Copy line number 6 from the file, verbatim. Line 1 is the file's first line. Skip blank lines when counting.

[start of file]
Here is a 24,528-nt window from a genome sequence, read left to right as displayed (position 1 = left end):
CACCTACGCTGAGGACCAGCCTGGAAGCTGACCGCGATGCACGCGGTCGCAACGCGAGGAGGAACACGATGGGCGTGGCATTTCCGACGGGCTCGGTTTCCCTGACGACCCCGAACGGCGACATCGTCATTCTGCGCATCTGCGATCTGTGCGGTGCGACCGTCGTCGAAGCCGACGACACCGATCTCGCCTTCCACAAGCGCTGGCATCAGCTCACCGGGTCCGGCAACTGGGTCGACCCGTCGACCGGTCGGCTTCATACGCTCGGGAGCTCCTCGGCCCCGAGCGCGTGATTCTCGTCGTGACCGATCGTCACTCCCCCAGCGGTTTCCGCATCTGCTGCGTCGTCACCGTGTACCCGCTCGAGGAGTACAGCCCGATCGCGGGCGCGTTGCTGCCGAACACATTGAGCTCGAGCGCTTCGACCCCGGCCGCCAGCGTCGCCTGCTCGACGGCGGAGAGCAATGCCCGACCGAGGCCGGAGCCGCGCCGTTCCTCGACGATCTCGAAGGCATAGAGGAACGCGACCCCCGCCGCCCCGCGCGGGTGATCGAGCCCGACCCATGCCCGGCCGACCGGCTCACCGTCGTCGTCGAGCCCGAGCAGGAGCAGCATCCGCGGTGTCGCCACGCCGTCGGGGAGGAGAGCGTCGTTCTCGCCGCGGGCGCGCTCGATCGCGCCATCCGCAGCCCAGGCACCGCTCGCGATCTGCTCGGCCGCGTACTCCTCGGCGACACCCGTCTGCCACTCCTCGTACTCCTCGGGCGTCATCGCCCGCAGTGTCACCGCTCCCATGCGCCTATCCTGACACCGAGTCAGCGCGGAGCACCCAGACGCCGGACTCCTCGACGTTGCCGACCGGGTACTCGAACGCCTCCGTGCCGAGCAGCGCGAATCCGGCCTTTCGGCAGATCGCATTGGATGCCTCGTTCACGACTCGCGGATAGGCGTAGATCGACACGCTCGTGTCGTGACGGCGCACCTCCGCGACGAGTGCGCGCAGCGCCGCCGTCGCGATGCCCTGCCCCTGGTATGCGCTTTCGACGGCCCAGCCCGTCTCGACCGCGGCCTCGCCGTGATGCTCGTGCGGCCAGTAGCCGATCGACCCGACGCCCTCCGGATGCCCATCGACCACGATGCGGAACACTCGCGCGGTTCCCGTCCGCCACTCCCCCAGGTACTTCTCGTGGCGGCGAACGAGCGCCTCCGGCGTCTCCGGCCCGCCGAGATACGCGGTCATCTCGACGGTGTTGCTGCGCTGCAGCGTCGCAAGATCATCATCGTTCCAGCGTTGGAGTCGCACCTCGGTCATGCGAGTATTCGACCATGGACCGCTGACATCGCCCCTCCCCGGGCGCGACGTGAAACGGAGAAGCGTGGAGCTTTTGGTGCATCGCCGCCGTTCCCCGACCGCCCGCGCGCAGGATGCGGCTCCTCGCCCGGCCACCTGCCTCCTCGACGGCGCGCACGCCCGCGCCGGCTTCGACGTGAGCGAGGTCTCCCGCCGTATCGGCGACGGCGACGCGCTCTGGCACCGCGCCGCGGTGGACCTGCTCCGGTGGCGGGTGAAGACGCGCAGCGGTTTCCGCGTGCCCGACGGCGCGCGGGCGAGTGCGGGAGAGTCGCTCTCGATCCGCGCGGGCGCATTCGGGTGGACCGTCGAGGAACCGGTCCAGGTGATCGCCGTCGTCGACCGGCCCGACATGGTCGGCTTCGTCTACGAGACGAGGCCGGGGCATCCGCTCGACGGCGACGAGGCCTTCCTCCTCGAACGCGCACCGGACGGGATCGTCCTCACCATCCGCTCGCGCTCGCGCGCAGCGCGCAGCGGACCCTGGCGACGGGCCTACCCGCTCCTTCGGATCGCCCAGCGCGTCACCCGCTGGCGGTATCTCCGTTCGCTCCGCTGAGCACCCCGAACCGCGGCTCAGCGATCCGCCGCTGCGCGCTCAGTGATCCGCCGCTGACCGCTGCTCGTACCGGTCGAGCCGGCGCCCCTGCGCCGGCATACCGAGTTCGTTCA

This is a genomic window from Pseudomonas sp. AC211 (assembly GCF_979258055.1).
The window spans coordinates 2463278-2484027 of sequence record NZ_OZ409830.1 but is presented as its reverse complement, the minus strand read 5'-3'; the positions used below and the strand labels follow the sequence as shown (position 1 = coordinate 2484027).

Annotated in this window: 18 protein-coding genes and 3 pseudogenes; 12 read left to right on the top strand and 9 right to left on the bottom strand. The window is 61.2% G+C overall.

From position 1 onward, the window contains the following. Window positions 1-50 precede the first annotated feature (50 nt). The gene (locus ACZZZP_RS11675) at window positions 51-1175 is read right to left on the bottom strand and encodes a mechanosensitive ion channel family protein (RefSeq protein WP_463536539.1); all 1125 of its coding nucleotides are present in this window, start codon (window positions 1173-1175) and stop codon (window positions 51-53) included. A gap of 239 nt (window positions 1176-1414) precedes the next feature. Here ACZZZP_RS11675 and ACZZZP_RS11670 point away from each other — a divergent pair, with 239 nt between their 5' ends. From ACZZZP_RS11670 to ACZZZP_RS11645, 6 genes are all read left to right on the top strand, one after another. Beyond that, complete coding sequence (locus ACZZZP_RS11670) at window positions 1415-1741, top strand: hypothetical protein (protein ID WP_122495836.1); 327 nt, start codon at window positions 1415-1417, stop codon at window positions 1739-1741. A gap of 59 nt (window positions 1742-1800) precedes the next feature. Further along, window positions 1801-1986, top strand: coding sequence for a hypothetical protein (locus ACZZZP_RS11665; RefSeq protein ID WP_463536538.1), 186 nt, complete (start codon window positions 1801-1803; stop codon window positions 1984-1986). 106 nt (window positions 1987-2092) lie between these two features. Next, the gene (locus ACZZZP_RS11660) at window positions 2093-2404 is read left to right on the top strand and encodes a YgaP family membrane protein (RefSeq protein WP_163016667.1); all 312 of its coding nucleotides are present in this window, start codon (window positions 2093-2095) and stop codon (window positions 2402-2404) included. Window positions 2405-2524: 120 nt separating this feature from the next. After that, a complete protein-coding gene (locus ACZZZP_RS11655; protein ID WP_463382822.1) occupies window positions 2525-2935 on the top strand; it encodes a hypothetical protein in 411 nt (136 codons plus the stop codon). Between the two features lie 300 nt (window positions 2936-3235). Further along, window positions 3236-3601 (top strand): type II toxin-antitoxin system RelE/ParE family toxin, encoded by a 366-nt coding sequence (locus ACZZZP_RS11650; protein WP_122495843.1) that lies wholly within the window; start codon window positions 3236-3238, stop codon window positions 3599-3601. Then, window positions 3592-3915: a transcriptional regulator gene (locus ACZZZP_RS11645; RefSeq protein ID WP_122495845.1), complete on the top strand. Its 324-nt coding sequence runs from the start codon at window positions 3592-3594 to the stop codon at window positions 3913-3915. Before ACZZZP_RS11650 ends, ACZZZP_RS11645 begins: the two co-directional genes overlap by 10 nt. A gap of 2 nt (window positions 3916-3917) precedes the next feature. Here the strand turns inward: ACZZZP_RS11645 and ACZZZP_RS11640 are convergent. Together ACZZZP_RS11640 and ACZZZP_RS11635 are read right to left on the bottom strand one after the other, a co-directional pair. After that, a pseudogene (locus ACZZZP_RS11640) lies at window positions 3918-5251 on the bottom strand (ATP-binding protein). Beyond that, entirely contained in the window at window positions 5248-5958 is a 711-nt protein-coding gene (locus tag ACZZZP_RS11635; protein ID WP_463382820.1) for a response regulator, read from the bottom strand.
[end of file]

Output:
From position 1 onward, the window contains the following. Window positions 1-50 precede the first annotated feature (50 nt). The gene (locus ACZZZP_RS11675) at window positions 51-1175 is read right to left on the bottom strand and encodes a mechanosensitive ion channel family protein (RefSeq protein WP_463536539.1); all 1125 of its coding nucleotides are present in this window, start codon (window positions 1173-1175) and stop codon (window positions 51-53) included. A gap of 239 nt (window positions 1176-1414) precedes the next feature. Here ACZZZP_RS11675 and ACZZZP_RS11670 point away from each other — a divergent pair, with 239 nt between their 5' ends. From ACZZZP_RS11670 to ACZZZP_RS11645, 6 genes are all read left to right on the top strand, one after another. Beyond that, complete coding sequence (locus ACZZZP_RS11670) at window positions 1415-1741, top strand: hypothetical protein (protein ID WP_122495836.1); 327 nt, start codon at window positions 1415-1417, stop codon at window positions 1739-1741. A gap of 59 nt (window positions 1742-1800) precedes the next feature. Further along, window positions 1801-1986, top strand: coding sequence for a hypothetical protein (locus ACZZZP_RS11665; RefSeq protein ID WP_463536538.1), 186 nt, complete (start codon window positions 1801-1803; stop codon window positions 1984-1986). 106 nt (window positions 1987-2092) lie between these two features. Next, the gene (locus ACZZZP_RS11660) at window positions 2093-2404 is read left to right on the top strand and encodes a YgaP family membrane protein (RefSeq protein WP_163016667.1); all 312 of its coding nucleotides are present in this window, start codon (window positions 2093-2095) and stop codon (window positions 2402-2404) included. Window positions 2405-2524: 120 nt separating this feature from the next. After that, a complete protein-coding gene (locus ACZZZP_RS11655; protein ID WP_463382822.1) occupies window positions 2525-2935 on the top strand; it encodes a hypothetical protein in 411 nt (136 codons plus the stop codon). Between the two features lie 300 nt (window positions 2936-3235). Further along, window positions 3236-3601 (top strand): type II toxin-antitoxin system RelE/ParE family toxin, encoded by a 366-nt coding sequence (locus ACZZZP_RS11650; protein WP_122495843.1) that lies wholly within the window; start codon window positions 3236-3238, stop codon window positions 3599-3601. Then, window positions 3592-3915: a transcriptional regulator gene (locus ACZZZP_RS11645; RefSeq protein ID WP_122495845.1), complete on the top strand. Its 324-nt coding sequence runs from the start codon at window positions 3592-3594 to the stop codon at window positions 3913-3915. Before ACZZZP_RS11650 ends, ACZZZP_RS11645 begins: the two co-directional genes overlap by 10 nt. A gap of 2 nt (window positions 3916-3917) precedes the next feature. Here the strand turns inward: ACZZZP_RS11645 and ACZZZP_RS11640 are convergent. Together ACZZZP_RS11640 and ACZZZP_RS11635 are read right to left on the bottom strand one after the other, a co-directional pair. After that, a pseudogene (locus ACZZZP_RS11640) lies at window positions 3918-5251 on the bottom strand (ATP-binding protein). Beyond that, entirely contained in the window at window positions 5248-5958 is a 711-nt protein-coding gene (locus tag ACZZZP_RS11635; protein ID WP_463382820.1) for a response regulator, read from the bottom strand.